Subject: learning & teaching; etextbooks


Where next for the e-textbook market?

Price rises, changes in models, changes in student demand - the textbook market is still not working well. James Gray, Libby Homer, and Rod Bristow ask what will come next. Wonkhe 6 December 2021
[NOTE: This article was published in association with Kortext. The authors of this piece spoke at at Kortext’s “Winter Webinar” on 8 December.]

Extracts from the article:

James Gray, Kortext: There’s broad agreement that the current digital textbook market is not working. It’s impossible to argue that huge price increases or multiple subscriptions are sustainable, or that models of procurement and collection development designed in a hard copy world will work when more and more libraries are moving to digital first strategies.

Libby Homer, Anglia Ruskin University: And longer term there are more ambitious ideas in play. Driven in part by open access mandates around monographs, university presses are once again becoming major players – many providers are now publishing their own textbooks, and some of these are open access. This has also sparked conversations with academics – the people who write textbooks – about different approaches to their rights as authors.

Rod Bristow, formerly of Pearson: At the same time, many students will continue to take control of their own learning and continue to buy resources they need to support it, themselves. The more that can be provided centrally the better, but I think student purchase will always be a part of the model, even alongside provider-level deals on e-resources.

Subject: learning & teaching; etextbooks

Controlled Digital Lending to Play a Larger Role in Ex Libris Products. Ex Libris Press Release 19 August 2021

Ex Libris, a ProQuest company, is happy to announce the development of new functions that will increase the compatibility of the company’s library software solutions with controlled digital lending. Controlled digital lending (CDL) is a practice that enables libraries to lend a digital copy of a physical resource in a “lend like print” manner—that is, in the same way in which they lend the physical resource itself.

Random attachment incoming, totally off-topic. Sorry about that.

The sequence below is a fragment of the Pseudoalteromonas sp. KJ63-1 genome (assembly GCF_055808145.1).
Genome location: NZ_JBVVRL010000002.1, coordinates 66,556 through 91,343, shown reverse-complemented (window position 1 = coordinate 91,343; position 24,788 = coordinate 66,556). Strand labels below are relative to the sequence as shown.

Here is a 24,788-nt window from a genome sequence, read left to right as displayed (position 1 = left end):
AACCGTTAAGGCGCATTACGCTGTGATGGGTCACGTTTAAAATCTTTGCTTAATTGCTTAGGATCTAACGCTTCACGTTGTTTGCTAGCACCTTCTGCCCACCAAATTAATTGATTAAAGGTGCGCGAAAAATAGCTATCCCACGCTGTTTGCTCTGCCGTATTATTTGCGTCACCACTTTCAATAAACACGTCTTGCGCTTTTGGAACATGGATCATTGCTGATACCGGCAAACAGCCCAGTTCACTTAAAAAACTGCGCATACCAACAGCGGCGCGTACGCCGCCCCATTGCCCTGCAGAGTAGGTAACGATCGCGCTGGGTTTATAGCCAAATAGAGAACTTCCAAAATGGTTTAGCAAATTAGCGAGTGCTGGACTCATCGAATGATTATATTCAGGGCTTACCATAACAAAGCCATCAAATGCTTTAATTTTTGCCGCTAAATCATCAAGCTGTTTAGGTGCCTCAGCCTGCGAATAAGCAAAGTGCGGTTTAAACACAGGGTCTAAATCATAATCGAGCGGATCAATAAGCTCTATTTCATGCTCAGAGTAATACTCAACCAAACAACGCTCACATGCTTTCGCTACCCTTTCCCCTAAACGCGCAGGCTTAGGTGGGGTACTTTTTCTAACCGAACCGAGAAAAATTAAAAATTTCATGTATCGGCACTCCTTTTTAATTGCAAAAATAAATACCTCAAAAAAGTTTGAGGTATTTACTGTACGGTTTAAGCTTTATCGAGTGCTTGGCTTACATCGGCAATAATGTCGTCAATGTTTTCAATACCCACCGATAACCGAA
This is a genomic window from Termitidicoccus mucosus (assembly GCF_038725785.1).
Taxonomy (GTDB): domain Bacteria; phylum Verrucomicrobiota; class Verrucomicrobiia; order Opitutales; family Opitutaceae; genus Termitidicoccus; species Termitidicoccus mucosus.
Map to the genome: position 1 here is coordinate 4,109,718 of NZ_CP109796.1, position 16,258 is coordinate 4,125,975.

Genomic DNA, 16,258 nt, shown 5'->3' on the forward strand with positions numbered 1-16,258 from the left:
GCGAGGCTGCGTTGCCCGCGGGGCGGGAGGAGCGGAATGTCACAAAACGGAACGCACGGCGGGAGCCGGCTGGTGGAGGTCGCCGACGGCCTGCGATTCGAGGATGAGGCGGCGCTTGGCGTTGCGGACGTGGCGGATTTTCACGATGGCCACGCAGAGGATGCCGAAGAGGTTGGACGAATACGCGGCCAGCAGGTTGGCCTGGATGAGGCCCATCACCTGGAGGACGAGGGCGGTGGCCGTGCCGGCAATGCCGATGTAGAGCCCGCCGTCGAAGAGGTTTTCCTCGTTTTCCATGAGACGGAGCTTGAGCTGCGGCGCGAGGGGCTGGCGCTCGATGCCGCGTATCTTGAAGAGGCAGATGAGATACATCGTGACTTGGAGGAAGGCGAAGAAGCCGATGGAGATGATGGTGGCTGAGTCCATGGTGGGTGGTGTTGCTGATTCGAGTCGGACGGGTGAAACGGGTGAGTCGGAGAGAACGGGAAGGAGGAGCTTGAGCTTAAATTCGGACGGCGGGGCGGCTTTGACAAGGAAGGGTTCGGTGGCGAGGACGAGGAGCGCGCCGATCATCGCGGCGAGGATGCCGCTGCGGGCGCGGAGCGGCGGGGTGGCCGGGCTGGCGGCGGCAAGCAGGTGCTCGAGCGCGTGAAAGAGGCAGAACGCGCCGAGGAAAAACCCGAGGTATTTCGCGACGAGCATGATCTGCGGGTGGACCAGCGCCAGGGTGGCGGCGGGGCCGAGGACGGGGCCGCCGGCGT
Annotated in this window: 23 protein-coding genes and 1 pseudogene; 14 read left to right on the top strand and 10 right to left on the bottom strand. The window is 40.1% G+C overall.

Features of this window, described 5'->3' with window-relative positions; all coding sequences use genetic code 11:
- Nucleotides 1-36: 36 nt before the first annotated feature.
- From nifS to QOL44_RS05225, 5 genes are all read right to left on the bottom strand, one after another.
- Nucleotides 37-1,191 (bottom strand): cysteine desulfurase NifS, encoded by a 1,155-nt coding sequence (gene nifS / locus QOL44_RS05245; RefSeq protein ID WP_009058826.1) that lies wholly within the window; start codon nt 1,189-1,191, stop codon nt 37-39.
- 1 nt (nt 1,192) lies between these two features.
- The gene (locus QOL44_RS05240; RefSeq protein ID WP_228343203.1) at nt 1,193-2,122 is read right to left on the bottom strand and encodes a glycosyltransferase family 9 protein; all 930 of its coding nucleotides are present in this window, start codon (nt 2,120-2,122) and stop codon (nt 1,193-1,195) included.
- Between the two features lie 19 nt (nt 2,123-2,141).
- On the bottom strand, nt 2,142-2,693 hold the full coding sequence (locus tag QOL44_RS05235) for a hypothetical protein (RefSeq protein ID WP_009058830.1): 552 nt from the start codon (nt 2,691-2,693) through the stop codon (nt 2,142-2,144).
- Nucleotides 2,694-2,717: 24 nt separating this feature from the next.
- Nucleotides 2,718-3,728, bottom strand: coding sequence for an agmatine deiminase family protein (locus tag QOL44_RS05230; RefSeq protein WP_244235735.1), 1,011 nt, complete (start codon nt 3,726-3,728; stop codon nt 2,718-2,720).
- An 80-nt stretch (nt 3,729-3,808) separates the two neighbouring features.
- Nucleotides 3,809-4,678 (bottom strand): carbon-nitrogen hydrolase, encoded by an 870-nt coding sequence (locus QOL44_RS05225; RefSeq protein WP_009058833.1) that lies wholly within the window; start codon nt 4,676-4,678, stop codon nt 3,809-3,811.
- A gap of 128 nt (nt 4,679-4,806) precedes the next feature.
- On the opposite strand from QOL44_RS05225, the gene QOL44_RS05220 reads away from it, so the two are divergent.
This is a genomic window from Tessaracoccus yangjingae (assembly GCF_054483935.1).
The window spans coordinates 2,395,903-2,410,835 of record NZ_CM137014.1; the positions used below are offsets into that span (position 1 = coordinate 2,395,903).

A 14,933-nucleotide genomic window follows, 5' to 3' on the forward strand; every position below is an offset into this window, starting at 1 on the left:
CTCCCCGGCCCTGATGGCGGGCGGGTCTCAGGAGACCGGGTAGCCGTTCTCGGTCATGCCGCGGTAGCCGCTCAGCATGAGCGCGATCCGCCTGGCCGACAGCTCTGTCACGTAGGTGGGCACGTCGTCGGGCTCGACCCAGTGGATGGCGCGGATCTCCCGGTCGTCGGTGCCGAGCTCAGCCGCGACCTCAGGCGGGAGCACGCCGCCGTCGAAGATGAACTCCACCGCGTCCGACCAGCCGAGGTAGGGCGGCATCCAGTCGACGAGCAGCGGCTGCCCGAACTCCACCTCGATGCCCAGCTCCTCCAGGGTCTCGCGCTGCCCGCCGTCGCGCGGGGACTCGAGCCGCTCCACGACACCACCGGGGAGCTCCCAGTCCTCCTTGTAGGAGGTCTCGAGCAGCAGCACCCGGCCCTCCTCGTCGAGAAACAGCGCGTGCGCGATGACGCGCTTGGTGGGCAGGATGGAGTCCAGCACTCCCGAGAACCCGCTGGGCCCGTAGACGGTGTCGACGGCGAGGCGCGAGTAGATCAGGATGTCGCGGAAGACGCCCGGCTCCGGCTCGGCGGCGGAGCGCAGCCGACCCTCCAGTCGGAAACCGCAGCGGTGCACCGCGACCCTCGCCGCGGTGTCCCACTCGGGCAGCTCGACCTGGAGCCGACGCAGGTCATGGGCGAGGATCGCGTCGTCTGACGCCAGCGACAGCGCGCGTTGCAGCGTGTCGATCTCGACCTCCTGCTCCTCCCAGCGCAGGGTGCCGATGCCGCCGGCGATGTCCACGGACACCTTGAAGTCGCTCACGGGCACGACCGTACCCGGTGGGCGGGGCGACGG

The Controlled Digital Lending by Libraries group has defined three “core principles” of CDL: “A library must own a legal copy of the physical book, either by purchase or gift; the library must maintain an ‘owned to loaned’ ratio, simultaneously lending no more copies than it legally owns; the library must use technical measures to ensure that the digital file cannot be copied or redistributed”.

Subject: resource sharing & interlending; controlled digital lending (CDL)

IFLA releases a statement on Controlled Digital Lending.16 June 2021

From the statement: “Controlled Digital Lending can represent an important tool for libraries. IFLA therefore supports this, underlining its ability to offer libraries the freedom to provide access to their collections, both during the pandemic and beyond. To achieve this, IFLA argues that all countries should recognise the possibility for libraries to lend works, that laws should be adapted to the digital environment so that libraries can continue their mission to provide access to information and knowledge in the modern age, and that the combination of exceptions – for example to digitise and lend – should not be restricted unnecessarily.”

Subject: resource sharing & interlending; controlled digital lending (CDL)

EBSCO Information Services to Support Resource Sharing and Development of Controlled Digital Lending in FOLIO Ebsco Press Release 15 June 2021“Ebsco Information Services (EBSCO) is increasing its development commitment to Controlled Digital Lending (CDL) and resource sharing on the FOLIO Library Services Platform (LSP). Collaborating with Knowledge Integration (K-Int), EBSCO will advance the development of these solutions for libraries worldwide.”

Subject: resource sharing & interlending; controlled digital lending (CDL)

'Price gouging from Covid': student ebooks costing up to 500% more than in print, Fazackerley, A. (2021), The Guardian. 29.1.21

Guardian story on price increases in etextbooks and feature on the ebooks SOS campaign

Subject: learning & teaching; etextbooks


Loughborough University's Institutional Repository migration to Figshare. Case study (November 2020)

Loughborough University implemented and configured Figshare to be used as a data repository in 2014. In 2018, work began to restructure the data repository to be used as an all-in-one multidisciplinary institutional repository that included a wide range of research outputs types including data, journal papers, theses and media. This required a collaborative rethink of the Figshare group structure, metadata, and ingest workflows, as well as a revised integration with LUPIN (Loughborough’s instance of Symplectic Elements) and a migration of records from their existing DSpace repository into Figshare

“The metadata component of the migration was probably the most complex and lengthy task of the project”

Subject: research systems; research data management (RDM)

news_archive.txt · Last modified: 2024/03/11 09:24 by